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Nov 14, 2002 | The New York Post

In a stunning admission he tinkered with his firm's analysts, Citigroup chief Sandy Weill seems to have played a major role in the firm's research shenanigans.

But some think it may not damage him due to a tangle of intrigue that could neutralize Weill's own damning words.

The 69-year old Citigroup chairman has been beseiged by probes into whether he encouraged his analysts to cover up weaknesses of certain companies and hype their stocks just to reel in investment banking business from the firms.

For weeks in the mushrooming conflict-of-interest probes, Weill had emphatically denied he meddled with or tried to sway analysts' reports to investors.

But yesterday Weill flip-flopped and admitted he did ask his former star analyst, Jack Grubman, to "take a fresh look" at upgrading AT&T, a firm where Weill sat on the board.

Weill stopped short of saying he actually pressured Grubman to produce a more favorable review of AT&T.

But a month after Grubman did take his "fresh look" and upgrade AT&T stock, the company handed over its $10.5 billion public offering of its wireless unit to Citigroup, a deal that earned Weill's firm $45 million. Many analysts were skeptical of Weill's claim that he didn't influence Grubman.

"Imagine your boss comes over to you and asks you to take a 'fresh look' at a company where he sits on the board - that's not putting pressure on the guy?" Gary Jenkins, of Barclays Capital's head of credit research, told Bloomberg.

The latest bombshell in the Weill saga triggered a major selloff of Citigroup, causing it to lose more value than any stock traded in the U.S. yesterday - wiping out a total $972.7 million of investor value.

It also raised more investor demands for Weill to immediately start looking for a successor and step down from the board.

Analysts think it's unlikely the Citigroup board will pressure Weill, since it is dominated by close colleagues and friends loyal to Weill.

Weill's disclosure is the first time he publicly admitted involving himself in the day-to-day business of the company's stock analysts.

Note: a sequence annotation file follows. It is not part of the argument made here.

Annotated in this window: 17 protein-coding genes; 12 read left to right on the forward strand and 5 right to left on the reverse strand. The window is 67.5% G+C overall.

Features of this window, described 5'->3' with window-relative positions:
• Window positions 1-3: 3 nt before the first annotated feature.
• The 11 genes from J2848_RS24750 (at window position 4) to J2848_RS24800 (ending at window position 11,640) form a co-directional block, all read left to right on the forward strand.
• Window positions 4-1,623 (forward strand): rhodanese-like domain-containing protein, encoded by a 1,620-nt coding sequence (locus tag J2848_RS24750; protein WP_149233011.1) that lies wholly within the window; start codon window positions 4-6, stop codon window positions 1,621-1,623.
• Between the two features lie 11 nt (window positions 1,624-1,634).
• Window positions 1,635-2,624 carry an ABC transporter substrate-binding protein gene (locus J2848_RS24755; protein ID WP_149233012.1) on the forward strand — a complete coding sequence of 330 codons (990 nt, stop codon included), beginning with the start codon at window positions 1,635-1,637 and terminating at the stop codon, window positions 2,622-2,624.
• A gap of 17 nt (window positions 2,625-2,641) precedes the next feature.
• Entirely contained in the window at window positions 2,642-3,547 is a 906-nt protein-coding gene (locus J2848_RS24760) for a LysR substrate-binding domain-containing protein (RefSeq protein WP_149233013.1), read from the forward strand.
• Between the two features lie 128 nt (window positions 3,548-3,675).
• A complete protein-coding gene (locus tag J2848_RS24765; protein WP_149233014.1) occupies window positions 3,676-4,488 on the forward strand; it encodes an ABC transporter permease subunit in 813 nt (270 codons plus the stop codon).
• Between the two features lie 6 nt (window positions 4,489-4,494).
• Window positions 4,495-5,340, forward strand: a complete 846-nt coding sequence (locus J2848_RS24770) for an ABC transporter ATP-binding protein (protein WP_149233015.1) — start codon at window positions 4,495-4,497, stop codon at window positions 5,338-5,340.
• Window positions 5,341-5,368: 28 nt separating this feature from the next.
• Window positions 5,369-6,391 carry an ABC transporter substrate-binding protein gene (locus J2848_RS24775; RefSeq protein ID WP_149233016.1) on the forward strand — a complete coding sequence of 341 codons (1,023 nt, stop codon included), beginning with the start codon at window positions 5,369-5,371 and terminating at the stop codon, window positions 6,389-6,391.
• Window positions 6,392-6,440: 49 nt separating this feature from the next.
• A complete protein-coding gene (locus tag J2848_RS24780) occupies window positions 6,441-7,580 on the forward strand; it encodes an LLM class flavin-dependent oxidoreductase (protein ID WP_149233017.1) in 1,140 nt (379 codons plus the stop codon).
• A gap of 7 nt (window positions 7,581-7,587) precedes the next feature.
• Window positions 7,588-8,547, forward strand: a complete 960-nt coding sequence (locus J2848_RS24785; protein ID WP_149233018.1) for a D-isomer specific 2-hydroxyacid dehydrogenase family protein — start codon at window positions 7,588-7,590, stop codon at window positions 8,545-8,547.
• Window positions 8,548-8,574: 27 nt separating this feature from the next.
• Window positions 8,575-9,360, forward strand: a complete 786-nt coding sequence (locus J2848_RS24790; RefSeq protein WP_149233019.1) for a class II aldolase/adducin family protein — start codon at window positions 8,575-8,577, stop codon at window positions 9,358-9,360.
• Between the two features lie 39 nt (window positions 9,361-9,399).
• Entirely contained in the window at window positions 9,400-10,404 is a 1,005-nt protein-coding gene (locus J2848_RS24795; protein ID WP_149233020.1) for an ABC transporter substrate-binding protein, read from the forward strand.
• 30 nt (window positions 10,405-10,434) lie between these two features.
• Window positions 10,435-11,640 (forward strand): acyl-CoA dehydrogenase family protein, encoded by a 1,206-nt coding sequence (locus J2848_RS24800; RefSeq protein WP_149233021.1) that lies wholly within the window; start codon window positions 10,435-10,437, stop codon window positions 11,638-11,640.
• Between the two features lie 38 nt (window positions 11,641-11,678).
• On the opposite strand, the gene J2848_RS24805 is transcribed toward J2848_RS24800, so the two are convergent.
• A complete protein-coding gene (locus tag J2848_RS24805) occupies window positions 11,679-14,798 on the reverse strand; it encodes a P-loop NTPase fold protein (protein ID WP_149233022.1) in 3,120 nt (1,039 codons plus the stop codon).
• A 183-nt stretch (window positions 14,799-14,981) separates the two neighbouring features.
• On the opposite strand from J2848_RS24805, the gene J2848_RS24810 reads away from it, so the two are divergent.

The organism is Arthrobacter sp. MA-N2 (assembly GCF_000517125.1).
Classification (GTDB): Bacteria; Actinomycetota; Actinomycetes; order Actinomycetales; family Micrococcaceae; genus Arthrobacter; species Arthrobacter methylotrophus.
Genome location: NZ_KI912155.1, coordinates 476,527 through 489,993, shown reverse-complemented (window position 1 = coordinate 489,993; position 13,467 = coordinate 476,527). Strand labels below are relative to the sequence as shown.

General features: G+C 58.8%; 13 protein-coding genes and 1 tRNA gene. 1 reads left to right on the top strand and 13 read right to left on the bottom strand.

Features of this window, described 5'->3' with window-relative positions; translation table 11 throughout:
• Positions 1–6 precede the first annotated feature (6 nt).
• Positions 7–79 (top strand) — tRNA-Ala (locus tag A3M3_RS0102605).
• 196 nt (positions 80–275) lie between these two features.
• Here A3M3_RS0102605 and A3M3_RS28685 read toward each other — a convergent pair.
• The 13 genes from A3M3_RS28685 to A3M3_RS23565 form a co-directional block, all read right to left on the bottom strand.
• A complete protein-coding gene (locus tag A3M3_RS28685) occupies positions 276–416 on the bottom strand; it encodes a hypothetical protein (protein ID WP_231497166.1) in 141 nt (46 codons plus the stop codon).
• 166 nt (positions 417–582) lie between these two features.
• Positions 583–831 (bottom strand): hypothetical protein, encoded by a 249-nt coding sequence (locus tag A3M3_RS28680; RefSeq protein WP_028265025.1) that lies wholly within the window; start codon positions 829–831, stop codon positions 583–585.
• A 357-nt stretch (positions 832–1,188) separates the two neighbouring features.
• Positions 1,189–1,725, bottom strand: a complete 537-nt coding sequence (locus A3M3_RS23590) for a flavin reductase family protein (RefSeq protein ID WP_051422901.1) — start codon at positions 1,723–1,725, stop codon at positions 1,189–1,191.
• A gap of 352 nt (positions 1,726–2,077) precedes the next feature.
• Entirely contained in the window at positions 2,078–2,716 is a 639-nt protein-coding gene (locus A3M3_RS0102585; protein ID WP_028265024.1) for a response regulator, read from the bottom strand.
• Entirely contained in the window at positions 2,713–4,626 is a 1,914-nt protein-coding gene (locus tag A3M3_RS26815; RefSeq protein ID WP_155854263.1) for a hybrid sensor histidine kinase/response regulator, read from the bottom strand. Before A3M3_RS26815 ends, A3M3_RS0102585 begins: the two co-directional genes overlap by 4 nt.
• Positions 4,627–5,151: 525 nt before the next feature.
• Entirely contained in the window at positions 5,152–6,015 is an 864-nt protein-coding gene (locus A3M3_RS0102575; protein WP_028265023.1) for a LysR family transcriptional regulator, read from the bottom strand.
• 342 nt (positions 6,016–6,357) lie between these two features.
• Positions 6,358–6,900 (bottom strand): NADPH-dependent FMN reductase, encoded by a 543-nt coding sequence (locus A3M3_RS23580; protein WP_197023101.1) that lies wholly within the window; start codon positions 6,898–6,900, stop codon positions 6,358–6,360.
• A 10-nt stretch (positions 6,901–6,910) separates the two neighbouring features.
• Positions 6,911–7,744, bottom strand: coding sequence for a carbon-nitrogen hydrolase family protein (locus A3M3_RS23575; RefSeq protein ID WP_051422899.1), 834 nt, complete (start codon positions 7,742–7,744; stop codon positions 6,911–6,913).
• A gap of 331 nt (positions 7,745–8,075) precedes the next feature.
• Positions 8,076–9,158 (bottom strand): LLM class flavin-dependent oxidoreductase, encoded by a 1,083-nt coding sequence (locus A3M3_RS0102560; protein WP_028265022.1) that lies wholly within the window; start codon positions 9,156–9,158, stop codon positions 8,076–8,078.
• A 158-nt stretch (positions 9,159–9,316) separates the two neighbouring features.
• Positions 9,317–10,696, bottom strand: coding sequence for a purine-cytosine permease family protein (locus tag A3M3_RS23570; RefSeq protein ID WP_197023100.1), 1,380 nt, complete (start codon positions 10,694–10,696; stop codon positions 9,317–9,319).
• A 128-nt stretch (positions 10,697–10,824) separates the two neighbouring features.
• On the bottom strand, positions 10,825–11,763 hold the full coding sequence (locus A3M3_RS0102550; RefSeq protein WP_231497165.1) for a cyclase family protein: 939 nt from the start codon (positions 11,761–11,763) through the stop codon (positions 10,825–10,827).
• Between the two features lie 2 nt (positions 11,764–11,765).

New York Attorney General Eliot Spitzer has been investigating Weill and other conflict of interest allegations on Wall Street.

Spitzer had uncovered a series of e-mails written by Grubman and described in the Wall Street Journal yesterday - in which Grubman says Weill pressured him into the AT&T upgrade to help Weill win allies for a boardroom coup.

AT&T's chief Michael Armstrong also sat on the Citigroup board and was close with Weill. In exchange for the AT&T upgrade, Armstrong would vote in a Citigroup board battle to oust Well's archrival in the bank, John Reed, according to the e-mails.

Grubman wrote an e-mail on Jan. 13, 2001, that "Sandy needed Armstrong to nuke Reed."

Grubman immediately sought to step away from the e-mails, saying in a statement yesterday that he lied when he wrote about the board battle in his e-mail. Grubman got a $32 million golden parachute and a hefty legal defense deal from Citigroup after it fired him four months ago.

Insisting he invented the tale about the board room intrigues, Grubman said:

"Regrettably, I invented a story in an effort to inflate my professional importance and make an impression on a colleague and a friend."

Weill said in a memo to employees yesterday that the Grubman e-mails are "false and inflammatory."

"Regulators have already received unequivocal sworn testimony from the author of the e-mails that they are 'fabrications' with 'zero basis' in reality," Weill's memo said.

"I did suggest to Jack Grubman that he take a fresh look at AT&T in light of the dramatic transformation of the company and the industry. I always believed that Mr. Grubman would conduct his own research and reach independent conclusions that were entirely his own."

Previously, Weill had said he "never told any analyst what he or she had to write - and I never would."

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